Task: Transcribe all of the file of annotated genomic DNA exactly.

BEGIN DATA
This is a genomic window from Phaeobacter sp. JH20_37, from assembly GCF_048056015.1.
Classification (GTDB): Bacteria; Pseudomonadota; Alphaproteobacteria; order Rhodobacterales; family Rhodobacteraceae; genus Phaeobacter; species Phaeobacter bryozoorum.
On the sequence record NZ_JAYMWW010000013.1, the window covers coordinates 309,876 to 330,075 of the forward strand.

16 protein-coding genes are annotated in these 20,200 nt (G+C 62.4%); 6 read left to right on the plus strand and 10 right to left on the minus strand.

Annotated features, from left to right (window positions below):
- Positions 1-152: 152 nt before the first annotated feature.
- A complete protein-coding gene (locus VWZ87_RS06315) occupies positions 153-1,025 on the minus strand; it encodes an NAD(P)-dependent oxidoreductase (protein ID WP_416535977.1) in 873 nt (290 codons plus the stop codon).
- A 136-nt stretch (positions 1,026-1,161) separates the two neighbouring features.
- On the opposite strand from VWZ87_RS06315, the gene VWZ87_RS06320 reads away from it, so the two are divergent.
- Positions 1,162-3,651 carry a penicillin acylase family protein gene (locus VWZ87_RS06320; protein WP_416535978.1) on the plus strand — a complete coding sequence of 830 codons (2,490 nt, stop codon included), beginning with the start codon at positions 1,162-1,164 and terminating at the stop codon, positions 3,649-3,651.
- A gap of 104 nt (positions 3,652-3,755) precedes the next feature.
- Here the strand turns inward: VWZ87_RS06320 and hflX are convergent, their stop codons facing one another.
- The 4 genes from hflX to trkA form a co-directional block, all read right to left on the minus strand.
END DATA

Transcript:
This is a genomic window from Phaeobacter sp. JH20_37, from assembly GCF_048056015.1.
Classification (GTDB): Bacteria; Pseudomonadota; Alphaproteobacteria; order Rhodobacterales; family Rhodobacteraceae; genus Phaeobacter; species Phaeobacter bryozoorum.
On the sequence record NZ_JAYMWW010000013.1, the window covers coordinates 309,876 to 330,075 of the forward strand.

16 protein-coding genes are annotated in these 20,200 nt (G+C 62.4%); 6 read left to right on the plus strand and 10 right to left on the minus strand.

Annotated features, from left to right (window positions below):
- Positions 1-152: 152 nt before the first annotated feature.
- A complete protein-coding gene (locus VWZ87_RS06315) occupies positions 153-1,025 on the minus strand; it encodes an NAD(P)-dependent oxidoreductase (protein ID WP_416535977.1) in 873 nt (290 codons plus the stop codon).
- A 136-nt stretch (positions 1,026-1,161) separates the two neighbouring features.
- On the opposite strand from VWZ87_RS06315, the gene VWZ87_RS06320 reads away from it, so the two are divergent.
- Positions 1,162-3,651 carry a penicillin acylase family protein gene (locus VWZ87_RS06320; protein WP_416535978.1) on the plus strand — a complete coding sequence of 830 codons (2,490 nt, stop codon included), beginning with the start codon at positions 1,162-1,164 and terminating at the stop codon, positions 3,649-3,651.
- A gap of 104 nt (positions 3,652-3,755) precedes the next feature.
- Here the strand turns inward: VWZ87_RS06320 and hflX are convergent, their stop codons facing one another.
- The 4 genes from hflX to trkA form a co-directional block, all read right to left on the minus strand.